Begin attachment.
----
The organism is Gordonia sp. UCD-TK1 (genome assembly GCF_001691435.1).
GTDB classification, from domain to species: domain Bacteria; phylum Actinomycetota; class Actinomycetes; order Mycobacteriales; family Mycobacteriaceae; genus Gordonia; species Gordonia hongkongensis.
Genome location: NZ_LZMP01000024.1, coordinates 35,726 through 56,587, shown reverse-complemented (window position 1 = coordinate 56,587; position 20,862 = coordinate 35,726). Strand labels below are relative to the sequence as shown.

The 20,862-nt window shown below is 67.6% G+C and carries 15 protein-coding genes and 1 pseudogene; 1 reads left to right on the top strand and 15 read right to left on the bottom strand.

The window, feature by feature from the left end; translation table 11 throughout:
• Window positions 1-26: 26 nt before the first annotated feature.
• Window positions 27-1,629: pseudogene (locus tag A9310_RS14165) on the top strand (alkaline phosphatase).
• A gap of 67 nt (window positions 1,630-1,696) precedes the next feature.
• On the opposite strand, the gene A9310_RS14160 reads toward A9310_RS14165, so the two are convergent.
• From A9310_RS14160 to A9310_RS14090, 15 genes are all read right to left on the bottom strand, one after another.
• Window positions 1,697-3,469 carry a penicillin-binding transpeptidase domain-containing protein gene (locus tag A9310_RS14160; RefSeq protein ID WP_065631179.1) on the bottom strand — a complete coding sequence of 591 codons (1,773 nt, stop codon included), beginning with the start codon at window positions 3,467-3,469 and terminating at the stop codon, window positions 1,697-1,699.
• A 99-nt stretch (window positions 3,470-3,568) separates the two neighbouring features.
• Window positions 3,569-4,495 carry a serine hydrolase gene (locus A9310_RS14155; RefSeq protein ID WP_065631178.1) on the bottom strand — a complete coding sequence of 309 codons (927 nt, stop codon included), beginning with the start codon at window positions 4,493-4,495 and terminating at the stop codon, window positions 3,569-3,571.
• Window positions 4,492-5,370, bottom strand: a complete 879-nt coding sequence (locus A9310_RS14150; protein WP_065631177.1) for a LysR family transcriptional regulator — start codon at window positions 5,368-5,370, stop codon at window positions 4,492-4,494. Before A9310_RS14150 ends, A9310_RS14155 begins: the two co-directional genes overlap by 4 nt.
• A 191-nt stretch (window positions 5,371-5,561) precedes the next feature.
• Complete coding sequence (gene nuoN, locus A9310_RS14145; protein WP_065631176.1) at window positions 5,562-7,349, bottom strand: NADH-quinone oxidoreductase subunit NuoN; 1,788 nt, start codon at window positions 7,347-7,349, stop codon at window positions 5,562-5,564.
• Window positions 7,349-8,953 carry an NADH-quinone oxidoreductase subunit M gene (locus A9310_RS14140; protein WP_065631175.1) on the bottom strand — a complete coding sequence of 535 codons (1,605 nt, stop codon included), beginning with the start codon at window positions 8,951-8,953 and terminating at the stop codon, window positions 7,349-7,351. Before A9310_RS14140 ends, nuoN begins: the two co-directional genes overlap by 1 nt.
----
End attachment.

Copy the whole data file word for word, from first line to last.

The organism is Gordonia sp. UCD-TK1 (genome assembly GCF_001691435.1).
GTDB classification, from domain to species: domain Bacteria; phylum Actinomycetota; class Actinomycetes; order Mycobacteriales; family Mycobacteriaceae; genus Gordonia; species Gordonia hongkongensis.
Genome location: NZ_LZMP01000024.1, coordinates 35,726 through 56,587, shown reverse-complemented (window position 1 = coordinate 56,587; position 20,862 = coordinate 35,726). Strand labels below are relative to the sequence as shown.

The 20,862-nt window shown below is 67.6% G+C and carries 15 protein-coding genes and 1 pseudogene; 1 reads left to right on the top strand and 15 read right to left on the bottom strand.

The window, feature by feature from the left end; translation table 11 throughout:
• Window positions 1-26: 26 nt before the first annotated feature.
• Window positions 27-1,629: pseudogene (locus tag A9310_RS14165) on the top strand (alkaline phosphatase).
• A gap of 67 nt (window positions 1,630-1,696) precedes the next feature.
• On the opposite strand, the gene A9310_RS14160 reads toward A9310_RS14165, so the two are convergent.
• From A9310_RS14160 to A9310_RS14090, 15 genes are all read right to left on the bottom strand, one after another.
• Window positions 1,697-3,469 carry a penicillin-binding transpeptidase domain-containing protein gene (locus tag A9310_RS14160; RefSeq protein ID WP_065631179.1) on the bottom strand — a complete coding sequence of 591 codons (1,773 nt, stop codon included), beginning with the start codon at window positions 3,467-3,469 and terminating at the stop codon, window positions 1,697-1,699.
• A 99-nt stretch (window positions 3,470-3,568) separates the two neighbouring features.
• Window positions 3,569-4,495 carry a serine hydrolase gene (locus A9310_RS14155; RefSeq protein ID WP_065631178.1) on the bottom strand — a complete coding sequence of 309 codons (927 nt, stop codon included), beginning with the start codon at window positions 4,493-4,495 and terminating at the stop codon, window positions 3,569-3,571.
• Window positions 4,492-5,370, bottom strand: a complete 879-nt coding sequence (locus A9310_RS14150; protein WP_065631177.1) for a LysR family transcriptional regulator — start codon at window positions 5,368-5,370, stop codon at window positions 4,492-4,494. Before A9310_RS14150 ends, A9310_RS14155 begins: the two co-directional genes overlap by 4 nt.
• A 191-nt stretch (window positions 5,371-5,561) precedes the next feature.
• Complete coding sequence (gene nuoN, locus A9310_RS14145; protein WP_065631176.1) at window positions 5,562-7,349, bottom strand: NADH-quinone oxidoreductase subunit NuoN; 1,788 nt, start codon at window positions 7,347-7,349, stop codon at window positions 5,562-5,564.
• Window positions 7,349-8,953 carry an NADH-quinone oxidoreductase subunit M gene (locus A9310_RS14140; protein WP_065631175.1) on the bottom strand — a complete coding sequence of 535 codons (1,605 nt, stop codon included), beginning with the start codon at window positions 8,951-8,953 and terminating at the stop codon, window positions 7,349-7,351. Before A9310_RS14140 ends, nuoN begins: the two co-directional genes overlap by 1 nt.